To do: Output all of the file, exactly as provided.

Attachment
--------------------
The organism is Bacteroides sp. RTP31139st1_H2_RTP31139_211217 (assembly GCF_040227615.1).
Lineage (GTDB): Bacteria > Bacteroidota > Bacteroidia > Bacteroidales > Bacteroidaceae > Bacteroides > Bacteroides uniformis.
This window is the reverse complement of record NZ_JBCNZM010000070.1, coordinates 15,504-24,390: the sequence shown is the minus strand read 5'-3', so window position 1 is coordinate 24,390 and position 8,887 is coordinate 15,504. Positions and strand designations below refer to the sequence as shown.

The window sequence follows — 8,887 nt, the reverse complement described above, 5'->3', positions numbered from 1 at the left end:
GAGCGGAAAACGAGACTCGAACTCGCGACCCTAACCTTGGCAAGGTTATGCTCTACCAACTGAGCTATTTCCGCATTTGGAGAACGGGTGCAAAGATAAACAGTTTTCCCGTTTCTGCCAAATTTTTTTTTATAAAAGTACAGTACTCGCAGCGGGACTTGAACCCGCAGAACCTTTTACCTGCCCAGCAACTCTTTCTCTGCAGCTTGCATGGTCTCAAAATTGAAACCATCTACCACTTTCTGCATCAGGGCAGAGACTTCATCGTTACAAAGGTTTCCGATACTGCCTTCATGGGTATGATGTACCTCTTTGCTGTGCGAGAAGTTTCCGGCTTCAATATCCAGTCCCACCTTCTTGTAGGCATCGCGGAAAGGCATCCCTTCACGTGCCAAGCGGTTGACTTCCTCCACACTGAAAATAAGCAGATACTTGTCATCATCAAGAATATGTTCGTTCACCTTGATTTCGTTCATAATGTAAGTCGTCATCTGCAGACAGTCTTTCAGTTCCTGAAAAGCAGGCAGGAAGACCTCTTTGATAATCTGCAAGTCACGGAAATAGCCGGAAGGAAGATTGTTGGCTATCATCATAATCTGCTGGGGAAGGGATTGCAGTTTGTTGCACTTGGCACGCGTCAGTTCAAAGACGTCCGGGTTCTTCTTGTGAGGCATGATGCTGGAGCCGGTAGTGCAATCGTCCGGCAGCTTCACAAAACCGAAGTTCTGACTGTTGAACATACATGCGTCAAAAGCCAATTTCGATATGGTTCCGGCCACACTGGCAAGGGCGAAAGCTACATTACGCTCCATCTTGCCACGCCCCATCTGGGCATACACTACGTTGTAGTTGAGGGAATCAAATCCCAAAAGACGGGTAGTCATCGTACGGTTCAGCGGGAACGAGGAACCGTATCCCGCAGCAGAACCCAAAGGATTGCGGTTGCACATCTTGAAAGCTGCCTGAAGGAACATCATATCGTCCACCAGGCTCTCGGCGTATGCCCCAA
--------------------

The organism is Bacteroides sp. RTP31139st1_H2_RTP31139_211217 (assembly GCF_040227615.1).
Lineage (GTDB): Bacteria > Bacteroidota > Bacteroidia > Bacteroidales > Bacteroidaceae > Bacteroides > Bacteroides uniformis.
This window is the reverse complement of record NZ_JBCNZM010000070.1, coordinates 15,504-24,390: the sequence shown is the minus strand read 5'-3', so window position 1 is coordinate 24,390 and position 8,887 is coordinate 15,504. Positions and strand designations below refer to the sequence as shown.

The window sequence follows — 8,887 nt, the reverse complement described above, 5'->3', positions numbered from 1 at the left end:
GAGCGGAAAACGAGACTCGAACTCGCGACCCTAACCTTGGCAAGGTTATGCTCTACCAACTGAGCTATTTCCGCATTTGGAGAACGGGTGCAAAGATAAACAGTTTTCCCGTTTCTGCCAAATTTTTTTTTATAAAAGTACAGTACTCGCAGCGGGACTTGAACCCGCAGAACCTTTTACCTGCCCAGCAACTCTTTCTCTGCAGCTTGCATGGTCTCAAAATTGAAACCATCTACCACTTTCTGCATCAGGGCAGAGACTTCATCGTTACAAAGGTTTCCGATACTGCCTTCATGGGTATGATGTACCTCTTTGCTGTGCGAGAAGTTTCCGGCTTCAATATCCAGTCCCACCTTCTTGTAGGCATCGCGGAAAGGCATCCCTTCACGTGCCAAGCGGTTGACTTCCTCCACACTGAAAATAAGCAGATACTTGTCATCATCAAGAATATGTTCGTTCACCTTGATTTCGTTCATAATGTAAGTCGTCATCTGCAGACAGTCTTTCAGTTCCTGAAAAGCAGGCAGGAAGACCTCTTTGATAATCTGCAAGTCACGGAAATAGCCGGAAGGAAGATTGTTGGCTATCATCATAATCTGCTGGGGAAGGGATTGCAGTTTGTTGCACTTGGCACGCGTCAGTTCAAAGACGTCCGGGTTCTTCTTGTGAGGCATGATGCTGGAGCCGGTAGTGCAATCGTCCGGCAGCTTCACAAAACCGAAGTTCTGACTGTTGAACATACATGCGTCAAAAGCCAATTTCGATATGGTTCCGGCCACACTGGCAAGGGCGAAAGCTACATTACGCTCCATCTTGCCACGCCCCATCTGGGCATACACTACGTTGTAGTTGAGGGAATCAAATCCCAAAAGACGGGTAGTCATCGTACGGTTCAGCGGGAACGAGGAACCGTATCCCGCAGCAGAACCCAAAGGATTGCGGTTGCACATCTTGAAAGCTGCCTGAAGGAACATCATATCGTCCACCAGGCTCTCGGCGTATGCCCCAA